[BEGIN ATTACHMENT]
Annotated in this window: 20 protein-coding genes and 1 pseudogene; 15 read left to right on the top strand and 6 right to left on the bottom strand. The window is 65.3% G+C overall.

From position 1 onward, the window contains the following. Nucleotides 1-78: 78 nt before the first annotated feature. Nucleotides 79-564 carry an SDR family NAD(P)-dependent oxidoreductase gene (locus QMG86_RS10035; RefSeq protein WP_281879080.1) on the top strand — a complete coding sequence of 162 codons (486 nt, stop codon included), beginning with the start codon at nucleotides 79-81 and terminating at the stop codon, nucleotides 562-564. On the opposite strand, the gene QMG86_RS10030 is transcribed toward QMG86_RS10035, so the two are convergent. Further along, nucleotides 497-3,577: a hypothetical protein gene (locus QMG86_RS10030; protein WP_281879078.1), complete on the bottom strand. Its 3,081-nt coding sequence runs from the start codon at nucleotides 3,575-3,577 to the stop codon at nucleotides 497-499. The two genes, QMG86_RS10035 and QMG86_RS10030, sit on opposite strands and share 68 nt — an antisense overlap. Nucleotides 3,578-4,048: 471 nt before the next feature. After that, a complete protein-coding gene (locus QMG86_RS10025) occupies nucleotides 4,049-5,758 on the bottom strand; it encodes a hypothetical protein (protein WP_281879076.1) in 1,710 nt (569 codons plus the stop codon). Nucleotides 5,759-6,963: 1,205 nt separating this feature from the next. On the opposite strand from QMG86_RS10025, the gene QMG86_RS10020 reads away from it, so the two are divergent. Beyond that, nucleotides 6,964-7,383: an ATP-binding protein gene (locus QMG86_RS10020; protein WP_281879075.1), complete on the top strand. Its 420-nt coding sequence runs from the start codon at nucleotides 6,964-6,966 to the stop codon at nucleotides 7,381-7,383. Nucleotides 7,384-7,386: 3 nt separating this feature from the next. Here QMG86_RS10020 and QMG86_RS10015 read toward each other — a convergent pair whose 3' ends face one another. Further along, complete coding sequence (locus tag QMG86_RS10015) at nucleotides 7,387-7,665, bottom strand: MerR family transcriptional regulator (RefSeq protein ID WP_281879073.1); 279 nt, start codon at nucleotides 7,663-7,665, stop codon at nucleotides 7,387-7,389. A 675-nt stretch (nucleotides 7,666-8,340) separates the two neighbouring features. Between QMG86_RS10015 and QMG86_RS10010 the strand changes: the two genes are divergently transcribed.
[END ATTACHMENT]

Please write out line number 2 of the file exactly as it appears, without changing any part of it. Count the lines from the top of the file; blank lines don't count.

From position 1 onward, the window contains the following. Nucleotides 1-78: 78 nt before the first annotated feature. Nucleotides 79-564 carry an SDR family NAD(P)-dependent oxidoreductase gene (locus QMG86_RS10035; RefSeq protein WP_281879080.1) on the top strand — a complete coding sequence of 162 codons (486 nt, stop codon included), beginning with the start codon at nucleotides 79-81 and terminating at the stop codon, nucleotides 562-564. On the opposite strand, the gene QMG86_RS10030 is transcribed toward QMG86_RS10035, so the two are convergent. Further along, nucleotides 497-3,577: a hypothetical protein gene (locus QMG86_RS10030; protein WP_281879078.1), complete on the bottom strand. Its 3,081-nt coding sequence runs from the start codon at nucleotides 3,575-3,577 to the stop codon at nucleotides 497-499. The two genes, QMG86_RS10035 and QMG86_RS10030, sit on opposite strands and share 68 nt — an antisense overlap. Nucleotides 3,578-4,048: 471 nt before the next feature. After that, a complete protein-coding gene (locus QMG86_RS10025) occupies nucleotides 4,049-5,758 on the bottom strand; it encodes a hypothetical protein (protein WP_281879076.1) in 1,710 nt (569 codons plus the stop codon). Nucleotides 5,759-6,963: 1,205 nt separating this feature from the next. On the opposite strand from QMG86_RS10025, the gene QMG86_RS10020 reads away from it, so the two are divergent. Beyond that, nucleotides 6,964-7,383: an ATP-binding protein gene (locus QMG86_RS10020; protein WP_281879075.1), complete on the top strand. Its 420-nt coding sequence runs from the start codon at nucleotides 6,964-6,966 to the stop codon at nucleotides 7,381-7,383. Nucleotides 7,384-7,386: 3 nt separating this feature from the next. Here QMG86_RS10020 and QMG86_RS10015 read toward each other — a convergent pair whose 3' ends face one another. Further along, complete coding sequence (locus tag QMG86_RS10015) at nucleotides 7,387-7,665, bottom strand: MerR family transcriptional regulator (RefSeq protein ID WP_281879073.1); 279 nt, start codon at nucleotides 7,663-7,665, stop codon at nucleotides 7,387-7,389. A 675-nt stretch (nucleotides 7,666-8,340) separates the two neighbouring features. Between QMG86_RS10015 and QMG86_RS10010 the strand changes: the two genes are divergently transcribed.